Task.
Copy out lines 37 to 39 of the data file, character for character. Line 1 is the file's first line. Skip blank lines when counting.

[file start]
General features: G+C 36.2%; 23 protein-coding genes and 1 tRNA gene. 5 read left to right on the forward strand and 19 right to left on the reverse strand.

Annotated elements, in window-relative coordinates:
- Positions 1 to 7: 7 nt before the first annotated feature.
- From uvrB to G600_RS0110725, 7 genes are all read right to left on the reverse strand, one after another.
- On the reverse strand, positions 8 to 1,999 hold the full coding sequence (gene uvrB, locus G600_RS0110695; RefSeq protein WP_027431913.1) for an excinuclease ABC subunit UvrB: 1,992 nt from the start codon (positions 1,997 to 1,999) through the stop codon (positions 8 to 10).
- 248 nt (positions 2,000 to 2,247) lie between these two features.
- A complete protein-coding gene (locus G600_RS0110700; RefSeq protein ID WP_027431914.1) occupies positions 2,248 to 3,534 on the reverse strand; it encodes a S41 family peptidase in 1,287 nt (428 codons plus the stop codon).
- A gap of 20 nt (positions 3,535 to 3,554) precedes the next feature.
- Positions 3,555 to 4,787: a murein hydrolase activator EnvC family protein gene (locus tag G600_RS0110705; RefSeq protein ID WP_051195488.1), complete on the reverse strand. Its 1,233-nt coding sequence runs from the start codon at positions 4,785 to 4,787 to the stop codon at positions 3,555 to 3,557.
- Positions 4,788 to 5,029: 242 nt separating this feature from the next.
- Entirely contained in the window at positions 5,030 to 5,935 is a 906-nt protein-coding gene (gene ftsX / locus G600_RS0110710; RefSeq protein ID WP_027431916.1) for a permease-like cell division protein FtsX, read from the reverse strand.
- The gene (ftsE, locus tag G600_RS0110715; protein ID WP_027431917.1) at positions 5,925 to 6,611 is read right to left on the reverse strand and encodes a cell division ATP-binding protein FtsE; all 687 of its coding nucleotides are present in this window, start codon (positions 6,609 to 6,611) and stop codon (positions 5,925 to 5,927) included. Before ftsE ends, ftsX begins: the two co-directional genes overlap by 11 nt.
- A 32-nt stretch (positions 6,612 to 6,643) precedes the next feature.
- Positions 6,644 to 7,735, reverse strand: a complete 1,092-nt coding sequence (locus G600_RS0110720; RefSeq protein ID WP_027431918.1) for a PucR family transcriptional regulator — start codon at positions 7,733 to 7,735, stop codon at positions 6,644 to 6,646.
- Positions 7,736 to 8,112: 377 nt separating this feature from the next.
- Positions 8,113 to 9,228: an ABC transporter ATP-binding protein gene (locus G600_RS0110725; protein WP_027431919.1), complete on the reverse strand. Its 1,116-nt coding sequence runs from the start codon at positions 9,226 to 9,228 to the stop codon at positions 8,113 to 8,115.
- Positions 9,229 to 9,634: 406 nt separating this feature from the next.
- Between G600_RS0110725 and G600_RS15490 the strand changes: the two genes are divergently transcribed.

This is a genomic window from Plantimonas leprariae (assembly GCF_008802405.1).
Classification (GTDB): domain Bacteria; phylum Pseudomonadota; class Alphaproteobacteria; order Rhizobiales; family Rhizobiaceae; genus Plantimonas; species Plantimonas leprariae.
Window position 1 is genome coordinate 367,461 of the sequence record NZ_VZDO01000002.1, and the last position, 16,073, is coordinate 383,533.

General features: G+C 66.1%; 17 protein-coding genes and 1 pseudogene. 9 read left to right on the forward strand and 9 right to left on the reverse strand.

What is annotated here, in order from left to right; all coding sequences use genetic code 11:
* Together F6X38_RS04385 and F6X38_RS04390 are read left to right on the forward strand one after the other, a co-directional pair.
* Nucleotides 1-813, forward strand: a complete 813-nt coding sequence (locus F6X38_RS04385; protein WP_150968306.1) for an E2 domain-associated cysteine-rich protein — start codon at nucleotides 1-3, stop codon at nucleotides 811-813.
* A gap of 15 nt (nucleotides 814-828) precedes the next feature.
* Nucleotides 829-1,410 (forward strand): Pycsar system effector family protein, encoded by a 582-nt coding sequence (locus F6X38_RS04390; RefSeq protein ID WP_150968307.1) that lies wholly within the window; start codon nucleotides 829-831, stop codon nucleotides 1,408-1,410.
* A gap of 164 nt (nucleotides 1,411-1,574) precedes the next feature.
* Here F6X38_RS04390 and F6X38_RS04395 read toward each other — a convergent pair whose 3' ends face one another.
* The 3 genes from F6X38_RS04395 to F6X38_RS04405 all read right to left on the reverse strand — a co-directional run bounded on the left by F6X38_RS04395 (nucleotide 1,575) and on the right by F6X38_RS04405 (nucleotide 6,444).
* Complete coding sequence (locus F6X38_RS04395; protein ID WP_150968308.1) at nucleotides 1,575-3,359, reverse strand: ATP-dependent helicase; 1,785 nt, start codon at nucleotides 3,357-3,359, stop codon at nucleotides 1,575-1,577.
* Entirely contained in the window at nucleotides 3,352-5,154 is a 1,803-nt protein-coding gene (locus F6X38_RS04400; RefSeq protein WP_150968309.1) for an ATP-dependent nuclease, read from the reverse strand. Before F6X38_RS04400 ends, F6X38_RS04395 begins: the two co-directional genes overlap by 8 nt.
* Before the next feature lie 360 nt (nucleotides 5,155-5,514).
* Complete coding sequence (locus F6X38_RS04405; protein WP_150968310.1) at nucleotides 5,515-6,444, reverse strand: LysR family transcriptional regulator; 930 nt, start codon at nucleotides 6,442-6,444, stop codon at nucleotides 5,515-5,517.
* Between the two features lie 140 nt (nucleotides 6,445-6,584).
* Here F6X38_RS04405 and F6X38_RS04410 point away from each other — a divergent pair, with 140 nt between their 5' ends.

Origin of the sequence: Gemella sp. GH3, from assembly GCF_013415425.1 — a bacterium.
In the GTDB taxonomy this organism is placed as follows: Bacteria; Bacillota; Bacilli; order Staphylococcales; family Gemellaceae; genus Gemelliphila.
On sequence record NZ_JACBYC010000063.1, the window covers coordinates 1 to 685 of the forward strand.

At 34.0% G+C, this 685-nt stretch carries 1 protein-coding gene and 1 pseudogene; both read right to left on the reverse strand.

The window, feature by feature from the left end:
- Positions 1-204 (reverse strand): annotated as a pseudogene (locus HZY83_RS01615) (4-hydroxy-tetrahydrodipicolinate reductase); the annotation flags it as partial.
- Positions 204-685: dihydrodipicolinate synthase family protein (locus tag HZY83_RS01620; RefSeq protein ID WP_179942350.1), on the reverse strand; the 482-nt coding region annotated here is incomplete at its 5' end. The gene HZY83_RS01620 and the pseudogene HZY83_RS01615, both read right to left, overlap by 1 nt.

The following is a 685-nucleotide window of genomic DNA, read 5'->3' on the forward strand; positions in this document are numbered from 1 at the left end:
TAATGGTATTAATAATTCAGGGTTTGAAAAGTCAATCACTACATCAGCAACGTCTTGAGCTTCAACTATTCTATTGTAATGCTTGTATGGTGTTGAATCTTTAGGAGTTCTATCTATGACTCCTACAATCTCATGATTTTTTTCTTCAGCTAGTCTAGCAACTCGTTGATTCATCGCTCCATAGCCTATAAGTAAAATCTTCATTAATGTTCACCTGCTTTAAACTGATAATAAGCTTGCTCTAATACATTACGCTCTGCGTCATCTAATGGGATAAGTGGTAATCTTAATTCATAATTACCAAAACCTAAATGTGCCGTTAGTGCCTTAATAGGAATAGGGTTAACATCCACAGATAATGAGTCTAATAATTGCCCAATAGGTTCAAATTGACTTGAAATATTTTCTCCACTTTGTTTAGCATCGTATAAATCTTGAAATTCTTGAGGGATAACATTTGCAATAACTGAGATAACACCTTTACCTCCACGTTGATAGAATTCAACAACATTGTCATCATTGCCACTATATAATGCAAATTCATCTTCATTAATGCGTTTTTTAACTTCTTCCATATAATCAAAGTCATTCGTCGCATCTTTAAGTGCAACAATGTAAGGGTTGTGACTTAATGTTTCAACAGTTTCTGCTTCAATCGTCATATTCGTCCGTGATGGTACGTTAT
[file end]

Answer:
Origin of the sequence: Gemella sp. GH3, from assembly GCF_013415425.1 — a bacterium.
In the GTDB taxonomy this organism is placed as follows: Bacteria; Bacillota; Bacilli; order Staphylococcales; family Gemellaceae; genus Gemelliphila.
On sequence record NZ_JACBYC010000063.1, the window covers coordinates 1 to 685 of the forward strand.